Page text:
15 | tali

April 5th, 2008 at 6:46 am

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Wow, I think we have complementary kids – my 3yo prefers red peppers over any other vegetable but would never, ever, touch tomato soup.

My kids just eat a ton of raw veggies and fruits. And meat, although I am a vegetarian. (Well, just started to eat fish a year ago). I decided to stop caring if they eat dinner. I make things my husband and I like, albeit a little less spicy and easy to separate out into the distinct portions the little ones prefer (because one thing can’t touch another, right?). If they don’t eat it, there are apples, bananas, oranges, frozen blueberries, peppers etc.

We eat some processed food (crackers, sometimes pasta sauce, frozen perogies) mostly because we are trying to eat out less. I’ve eaten a few of the blue menu things but honestly I think the key to weight loss is portion control and making your plate 50% veggies – if something low fat tastes off, I’d rather have less of the “unhealthy” stuff. I think the blue menu crackers are good – less salt without sacrificing too much taste.

This will be very interesting, since I shop almost exclusively at Loblaws. Would shop there even more if they expanded their organic/free from meat selection (hint, hint).

16 | Cath

April 5th, 2008 at 8:18 am

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I’m very interested to see how this goes — especially your goal around low sodium etc. I don’t buy many of these products because B has allergies (and at 18 months is getting picky, unfortunately – hommous is about as exotic as it gets around here at the moment) but I’m passionately interested in all aspects of food and will look forward to your posts!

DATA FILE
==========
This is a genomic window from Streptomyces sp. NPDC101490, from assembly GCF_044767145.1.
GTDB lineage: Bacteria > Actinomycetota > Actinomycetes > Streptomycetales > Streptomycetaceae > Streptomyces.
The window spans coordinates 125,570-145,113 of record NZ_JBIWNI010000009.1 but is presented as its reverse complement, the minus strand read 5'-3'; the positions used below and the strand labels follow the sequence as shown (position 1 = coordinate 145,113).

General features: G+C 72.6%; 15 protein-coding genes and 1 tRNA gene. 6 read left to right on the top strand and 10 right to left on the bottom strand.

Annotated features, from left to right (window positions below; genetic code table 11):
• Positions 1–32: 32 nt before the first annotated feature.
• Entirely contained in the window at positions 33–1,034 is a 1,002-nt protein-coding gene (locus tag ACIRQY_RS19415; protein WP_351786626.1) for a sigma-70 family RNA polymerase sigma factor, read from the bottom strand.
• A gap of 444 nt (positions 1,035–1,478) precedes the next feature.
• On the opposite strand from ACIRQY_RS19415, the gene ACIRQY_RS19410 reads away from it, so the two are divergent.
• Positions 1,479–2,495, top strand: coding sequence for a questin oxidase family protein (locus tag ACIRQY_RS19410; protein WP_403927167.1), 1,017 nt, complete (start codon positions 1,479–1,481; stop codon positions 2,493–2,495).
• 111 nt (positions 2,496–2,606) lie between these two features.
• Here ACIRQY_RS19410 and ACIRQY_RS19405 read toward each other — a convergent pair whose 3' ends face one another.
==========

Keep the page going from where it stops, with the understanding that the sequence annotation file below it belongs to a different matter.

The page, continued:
17 | Jen_nifer

April 5th, 2008 at 8:49 pm

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I find it funny the different processed foods people will or will not eat. I won’t buy frozen lasagna, but am happy to eat some Alphaghetti from time to time.

I am curious to know what you meant by “some brands of tinned soup” and “some brands of crackers”. Do you mean that you only buy a couple of brands, or that you buy some, as well as make some yourself. If the latter, I’m really dying to know how you make crackers!

18 | ScatteredMom

April 6th, 2008 at 6:08 pm

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I just bought some Blue Menu crackers today, and they are really quite good.

Hmm…I’m interested in your reviews!

19 | Alison in Ottawa

April 6th, 2008 at 8:11 pm

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Notice to Loblaws: When you come up with a popular item, stop changing it. Often at Loblaws they come up with something I like. Then they make it smaller, then (a few months later or even a year later) they make it more expensive and then it disappears (likely because sales have dropped off).. STOP messing with the good stuff. People notice, even when these changes are over a 2-3 year period.

20 | Alison in Ottawa

April 6th, 2008 at 8:16 pm

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Loss of the Devonshire Double Cream. First Loblaws carried Devonshire Double Cream (like clotted cream – and very important for those of us w British heritage). Then they dropped carrying the plain kind and only carried the kinds flavoured with alchohol (ick). Then they dropped all of them and replaced them with some wierd imitation PC double cream that had practically nothing in common with the real stuff (imported from england) except the fat content. I am a big PC fan. Lots of their specially made PC line is AMAZING (although prone to negative change as noted above) but this is not an acceptable substitute.